Birmingham and Minister for Foreign Affairs Marise Payne issued a media release on 13 December, recognising that the Pacific Agreement on Closer Economic Relations Plus (PACER Plus) had come into force. Birmingham stated that, “This trade deal ensures greater market access and lower tariffs across a range of products that will benefit communities, farmers, fishers, businesses and investors in our region.” Australia, Cook Islands, Kiribati, Niue, Samoa, Solomon Islands, Tonga and New Zealand are Parties to the Agreement. The remaining signatories that are yet to ratify are Nauru, Tuvalu and Vanuatu.
Payne virtually attended the Australia-Indonesia-Timor-Leste Trilateral Foreign Ministers’ Meeting on 15 December with the Minister for Foreign Affairs of the Republic of Indonesia, Retno L.P. Marsudi, Minister for Foreign Affairs and Minister for Women of the Commonwealth of Australia and Minister for Foreign Affairs and Cooperation of the Democratic Republic of Timor-Leste, Adaljiza Magno. The Ministers discussed strengthening trilateral cooperation, the impact of COVID-19 on the region, the centrality of the Association of Southeast Asian Nations, and their commitment to promoting gender equality.
On 16 December, Payne reflected on the third meeting of Pacific women leaders she co-convened that day “to discuss the impacts of COVID-19 on women and girls in our region.” Payne referred to the three meetings as “a highlight of this year for me” and reinforced the leaders’ “shared commitment to women’s resilience and leadership at all levels across the region.”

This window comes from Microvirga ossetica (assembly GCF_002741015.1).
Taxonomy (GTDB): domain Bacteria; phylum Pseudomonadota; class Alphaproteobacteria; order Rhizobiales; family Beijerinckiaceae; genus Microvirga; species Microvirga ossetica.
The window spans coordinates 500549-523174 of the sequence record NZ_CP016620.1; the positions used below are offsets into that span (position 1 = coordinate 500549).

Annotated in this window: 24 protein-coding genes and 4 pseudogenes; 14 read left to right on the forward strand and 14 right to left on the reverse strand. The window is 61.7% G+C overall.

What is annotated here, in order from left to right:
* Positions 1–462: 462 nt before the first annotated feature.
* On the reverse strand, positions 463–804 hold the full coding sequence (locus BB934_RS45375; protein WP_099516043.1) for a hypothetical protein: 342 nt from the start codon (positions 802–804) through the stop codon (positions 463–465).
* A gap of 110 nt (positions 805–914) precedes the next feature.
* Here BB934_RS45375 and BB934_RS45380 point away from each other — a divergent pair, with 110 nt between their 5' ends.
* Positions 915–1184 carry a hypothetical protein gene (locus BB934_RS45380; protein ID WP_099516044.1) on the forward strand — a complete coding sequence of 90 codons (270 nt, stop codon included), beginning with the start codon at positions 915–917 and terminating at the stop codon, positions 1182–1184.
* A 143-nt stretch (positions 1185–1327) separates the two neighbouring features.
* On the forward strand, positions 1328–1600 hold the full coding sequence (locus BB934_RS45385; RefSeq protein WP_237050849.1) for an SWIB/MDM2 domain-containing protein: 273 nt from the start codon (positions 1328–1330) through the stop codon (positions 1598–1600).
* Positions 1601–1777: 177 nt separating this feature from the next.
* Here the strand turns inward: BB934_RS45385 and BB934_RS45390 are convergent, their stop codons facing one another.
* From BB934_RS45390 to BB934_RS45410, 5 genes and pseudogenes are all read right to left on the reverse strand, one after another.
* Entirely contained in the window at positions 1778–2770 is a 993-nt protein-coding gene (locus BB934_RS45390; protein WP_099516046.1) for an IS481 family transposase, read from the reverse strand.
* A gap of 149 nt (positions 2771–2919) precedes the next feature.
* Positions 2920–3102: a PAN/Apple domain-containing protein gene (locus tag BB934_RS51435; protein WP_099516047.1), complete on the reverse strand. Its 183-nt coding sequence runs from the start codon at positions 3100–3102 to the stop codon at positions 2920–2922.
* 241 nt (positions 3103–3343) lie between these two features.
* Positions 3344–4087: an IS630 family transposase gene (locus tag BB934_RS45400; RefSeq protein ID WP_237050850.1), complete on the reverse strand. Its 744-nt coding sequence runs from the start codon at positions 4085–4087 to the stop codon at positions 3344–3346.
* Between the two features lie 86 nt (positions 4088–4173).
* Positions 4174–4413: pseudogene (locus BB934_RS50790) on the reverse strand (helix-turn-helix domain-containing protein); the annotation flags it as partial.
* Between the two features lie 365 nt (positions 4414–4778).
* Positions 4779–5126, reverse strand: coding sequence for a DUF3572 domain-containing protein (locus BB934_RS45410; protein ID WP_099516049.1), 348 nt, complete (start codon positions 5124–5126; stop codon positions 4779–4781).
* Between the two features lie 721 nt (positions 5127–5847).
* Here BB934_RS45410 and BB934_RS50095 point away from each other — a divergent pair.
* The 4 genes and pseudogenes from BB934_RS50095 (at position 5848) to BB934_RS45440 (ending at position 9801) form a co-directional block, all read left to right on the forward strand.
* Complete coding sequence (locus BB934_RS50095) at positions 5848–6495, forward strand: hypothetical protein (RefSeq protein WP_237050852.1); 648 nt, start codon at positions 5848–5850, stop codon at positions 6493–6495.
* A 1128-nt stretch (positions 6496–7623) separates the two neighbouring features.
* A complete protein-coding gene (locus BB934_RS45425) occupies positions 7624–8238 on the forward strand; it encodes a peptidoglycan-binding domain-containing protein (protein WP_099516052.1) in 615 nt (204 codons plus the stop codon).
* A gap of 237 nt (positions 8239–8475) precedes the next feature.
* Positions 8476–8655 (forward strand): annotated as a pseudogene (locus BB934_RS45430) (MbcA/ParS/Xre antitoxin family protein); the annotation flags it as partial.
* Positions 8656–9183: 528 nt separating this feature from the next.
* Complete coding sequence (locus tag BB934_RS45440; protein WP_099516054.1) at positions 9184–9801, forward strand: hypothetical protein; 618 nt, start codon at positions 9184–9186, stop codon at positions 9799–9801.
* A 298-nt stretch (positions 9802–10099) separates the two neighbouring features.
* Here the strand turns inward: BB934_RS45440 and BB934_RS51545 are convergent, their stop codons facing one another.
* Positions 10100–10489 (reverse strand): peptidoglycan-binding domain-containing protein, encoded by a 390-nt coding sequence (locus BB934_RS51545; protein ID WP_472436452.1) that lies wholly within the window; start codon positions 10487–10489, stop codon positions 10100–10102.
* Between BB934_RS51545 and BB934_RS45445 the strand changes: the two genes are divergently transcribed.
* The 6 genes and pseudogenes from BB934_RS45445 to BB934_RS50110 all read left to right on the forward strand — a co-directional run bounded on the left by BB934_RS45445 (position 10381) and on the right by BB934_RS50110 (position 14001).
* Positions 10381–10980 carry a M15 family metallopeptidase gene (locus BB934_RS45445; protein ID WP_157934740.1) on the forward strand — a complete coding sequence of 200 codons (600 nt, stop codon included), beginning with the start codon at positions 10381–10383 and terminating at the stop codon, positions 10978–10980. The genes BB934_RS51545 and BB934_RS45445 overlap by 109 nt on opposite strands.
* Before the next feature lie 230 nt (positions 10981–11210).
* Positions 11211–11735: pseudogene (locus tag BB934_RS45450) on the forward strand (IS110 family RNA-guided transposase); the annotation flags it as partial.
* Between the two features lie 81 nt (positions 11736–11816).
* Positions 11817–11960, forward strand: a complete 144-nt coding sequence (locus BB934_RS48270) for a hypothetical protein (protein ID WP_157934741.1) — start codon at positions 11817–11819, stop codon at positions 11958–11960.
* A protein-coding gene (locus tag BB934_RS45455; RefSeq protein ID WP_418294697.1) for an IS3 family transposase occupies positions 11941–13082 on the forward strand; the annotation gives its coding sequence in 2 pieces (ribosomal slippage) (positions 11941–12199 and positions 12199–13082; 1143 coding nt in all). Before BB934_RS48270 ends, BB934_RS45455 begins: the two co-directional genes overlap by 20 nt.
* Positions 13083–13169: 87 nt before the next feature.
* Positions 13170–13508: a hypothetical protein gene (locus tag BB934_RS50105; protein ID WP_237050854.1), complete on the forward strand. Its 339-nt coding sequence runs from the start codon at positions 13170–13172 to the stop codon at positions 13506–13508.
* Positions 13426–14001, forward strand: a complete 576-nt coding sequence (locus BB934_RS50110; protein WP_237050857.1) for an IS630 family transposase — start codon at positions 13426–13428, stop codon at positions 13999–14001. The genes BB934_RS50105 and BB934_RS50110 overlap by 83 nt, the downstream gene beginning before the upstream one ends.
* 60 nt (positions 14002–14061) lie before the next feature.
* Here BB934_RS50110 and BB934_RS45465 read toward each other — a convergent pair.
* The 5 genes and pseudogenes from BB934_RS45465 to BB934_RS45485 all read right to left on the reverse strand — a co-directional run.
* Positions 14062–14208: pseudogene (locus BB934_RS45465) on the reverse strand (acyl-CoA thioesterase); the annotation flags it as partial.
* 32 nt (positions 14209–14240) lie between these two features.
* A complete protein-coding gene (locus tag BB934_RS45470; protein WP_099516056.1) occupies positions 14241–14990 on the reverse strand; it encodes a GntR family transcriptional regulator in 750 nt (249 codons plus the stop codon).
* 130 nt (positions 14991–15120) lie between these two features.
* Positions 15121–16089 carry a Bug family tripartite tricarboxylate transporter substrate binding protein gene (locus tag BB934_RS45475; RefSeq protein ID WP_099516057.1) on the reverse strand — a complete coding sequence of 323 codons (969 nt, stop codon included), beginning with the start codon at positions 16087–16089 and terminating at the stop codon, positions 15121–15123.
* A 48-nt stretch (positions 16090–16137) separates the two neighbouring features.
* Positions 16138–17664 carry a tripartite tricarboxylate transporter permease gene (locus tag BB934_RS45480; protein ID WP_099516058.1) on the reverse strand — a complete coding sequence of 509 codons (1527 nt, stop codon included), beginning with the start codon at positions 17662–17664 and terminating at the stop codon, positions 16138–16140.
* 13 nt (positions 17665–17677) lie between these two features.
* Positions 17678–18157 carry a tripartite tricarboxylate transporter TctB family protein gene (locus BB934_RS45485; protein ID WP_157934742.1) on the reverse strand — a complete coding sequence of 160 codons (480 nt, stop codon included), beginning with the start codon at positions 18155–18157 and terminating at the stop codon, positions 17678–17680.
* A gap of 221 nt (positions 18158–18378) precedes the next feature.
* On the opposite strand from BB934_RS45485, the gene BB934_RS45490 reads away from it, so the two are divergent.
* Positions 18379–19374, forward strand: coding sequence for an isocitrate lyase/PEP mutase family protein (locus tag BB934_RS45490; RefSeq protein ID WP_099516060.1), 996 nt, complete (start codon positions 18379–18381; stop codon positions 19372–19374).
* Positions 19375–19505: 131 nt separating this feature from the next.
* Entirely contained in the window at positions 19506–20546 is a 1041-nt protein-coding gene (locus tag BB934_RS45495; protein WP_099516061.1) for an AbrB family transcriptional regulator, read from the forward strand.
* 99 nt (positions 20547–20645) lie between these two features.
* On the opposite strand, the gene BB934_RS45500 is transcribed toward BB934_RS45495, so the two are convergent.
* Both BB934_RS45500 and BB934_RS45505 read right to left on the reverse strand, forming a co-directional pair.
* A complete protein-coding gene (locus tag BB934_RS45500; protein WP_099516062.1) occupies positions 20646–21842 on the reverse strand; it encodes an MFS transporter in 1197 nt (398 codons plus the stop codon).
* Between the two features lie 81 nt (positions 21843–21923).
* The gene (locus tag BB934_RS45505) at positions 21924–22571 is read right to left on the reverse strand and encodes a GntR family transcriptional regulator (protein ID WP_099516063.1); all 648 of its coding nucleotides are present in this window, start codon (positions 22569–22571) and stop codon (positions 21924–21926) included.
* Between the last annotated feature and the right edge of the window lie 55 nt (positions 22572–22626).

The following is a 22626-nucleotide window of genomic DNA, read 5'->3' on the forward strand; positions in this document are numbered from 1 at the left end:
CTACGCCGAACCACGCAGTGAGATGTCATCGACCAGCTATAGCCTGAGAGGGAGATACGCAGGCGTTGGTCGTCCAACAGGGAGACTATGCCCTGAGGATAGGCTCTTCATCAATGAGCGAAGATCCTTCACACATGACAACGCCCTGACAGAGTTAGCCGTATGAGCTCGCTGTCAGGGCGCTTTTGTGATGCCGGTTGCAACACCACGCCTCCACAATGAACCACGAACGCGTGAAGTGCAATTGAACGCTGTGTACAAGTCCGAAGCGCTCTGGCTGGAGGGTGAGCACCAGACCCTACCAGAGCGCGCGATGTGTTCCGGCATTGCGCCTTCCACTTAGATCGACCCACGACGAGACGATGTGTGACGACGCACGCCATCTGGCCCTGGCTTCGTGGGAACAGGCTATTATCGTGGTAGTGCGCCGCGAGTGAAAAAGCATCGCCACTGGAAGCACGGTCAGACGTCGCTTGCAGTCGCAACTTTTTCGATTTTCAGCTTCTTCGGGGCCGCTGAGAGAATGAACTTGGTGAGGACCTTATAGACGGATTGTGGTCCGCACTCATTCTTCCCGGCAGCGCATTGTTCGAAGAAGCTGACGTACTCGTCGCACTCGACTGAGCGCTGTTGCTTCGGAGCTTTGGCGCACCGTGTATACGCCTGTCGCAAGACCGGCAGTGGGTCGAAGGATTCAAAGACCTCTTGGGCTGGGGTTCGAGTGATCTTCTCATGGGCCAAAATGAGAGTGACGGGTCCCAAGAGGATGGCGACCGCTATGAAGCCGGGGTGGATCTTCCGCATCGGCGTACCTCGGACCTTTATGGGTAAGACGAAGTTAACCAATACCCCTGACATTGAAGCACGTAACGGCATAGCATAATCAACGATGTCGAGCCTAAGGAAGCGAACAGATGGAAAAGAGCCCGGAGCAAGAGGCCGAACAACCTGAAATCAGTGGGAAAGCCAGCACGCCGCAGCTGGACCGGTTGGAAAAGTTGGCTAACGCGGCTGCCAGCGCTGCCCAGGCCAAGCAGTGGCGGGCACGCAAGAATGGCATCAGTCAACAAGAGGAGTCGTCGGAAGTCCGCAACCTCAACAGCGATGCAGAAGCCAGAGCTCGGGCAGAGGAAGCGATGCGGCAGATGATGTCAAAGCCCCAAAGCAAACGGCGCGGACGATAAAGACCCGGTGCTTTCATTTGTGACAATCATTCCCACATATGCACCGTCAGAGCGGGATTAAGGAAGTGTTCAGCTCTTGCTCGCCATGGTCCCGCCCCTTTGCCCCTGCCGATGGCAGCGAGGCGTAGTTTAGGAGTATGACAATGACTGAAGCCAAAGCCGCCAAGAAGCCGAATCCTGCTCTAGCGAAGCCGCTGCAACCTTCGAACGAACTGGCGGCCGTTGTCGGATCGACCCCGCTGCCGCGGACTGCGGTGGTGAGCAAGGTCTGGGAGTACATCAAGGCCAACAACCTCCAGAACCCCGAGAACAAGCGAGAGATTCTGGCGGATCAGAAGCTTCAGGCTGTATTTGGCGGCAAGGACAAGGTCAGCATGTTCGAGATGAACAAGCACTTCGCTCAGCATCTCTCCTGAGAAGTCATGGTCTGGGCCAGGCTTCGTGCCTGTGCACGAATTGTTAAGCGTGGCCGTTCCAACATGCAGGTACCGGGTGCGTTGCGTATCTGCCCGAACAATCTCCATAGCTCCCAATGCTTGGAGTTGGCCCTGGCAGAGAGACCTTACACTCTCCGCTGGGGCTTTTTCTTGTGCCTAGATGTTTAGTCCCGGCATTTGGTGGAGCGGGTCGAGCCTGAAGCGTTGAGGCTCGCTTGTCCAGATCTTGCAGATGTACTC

Payne announced several diplomatic appointments on 16 December: Mark Foxe as Australia’s next Consul-General in Lae, Papua New Guinea; Paula Ganly as Australia’s next Ambassador to Iraq; Catherine Raper as Australia’s next Ambassador to the Republic of Korea; and Paul Kelly as Australia’s next Ambassador to the Lao People’s Democratic Republic.
On 16 December, Payne noted the launch of the Australia-India Water Security Initiative at the World Water Summit in New Delhi. The Australian Government announced its contribution of $10 million “to support cooperation between Australia and India on urban water security.”
Payne acknowledged International Human Rights Day and the 72nd anniversary of the adoption of the Universal Declaration of Human Rights on 10 December. She stated that “Australia will continue to defend longstanding human rights principles and norms, protect hard won gains and raise serious concerns about human rights situations around the world.”
Payne and Treasurer Josh Frydenberg issued a joint statement on 14 December welcoming the appointment of Bruce Gosper to the position of Vice-President, Administration and Corporate Management at the Asian Development Bank (ADB). The Ministers acknowledged the ADB as “one of Australia’s key development partners and a major source of development finance in our region.”
Minister for Immigration Alan Tudge noted that the Government passed legislation on 10 December “to give more migrants access to more free English language classes, so they can have the best chance to succeed in Australia.” Tudge referred to the Immigration (Education) Amendment (Expanding Access to English Tuition) Bill 2020 as “one of the most significant reforms to the Adult Migrant English Program in the program’s history.”
The Department of Foreign Affairs and Trade issued a statement on 10 December acknowledging the commencement of Australia’s new Foreign Arrangements Scheme, following entry into force of the Australia’s Foreign Relations (State and Territory Arrangements) Act 2020.
Isabella Keith is an undergraduate student at the Australian National University studying Law and Politics, Philosophy and Economics. She is currently an intern at the AIIA National Office.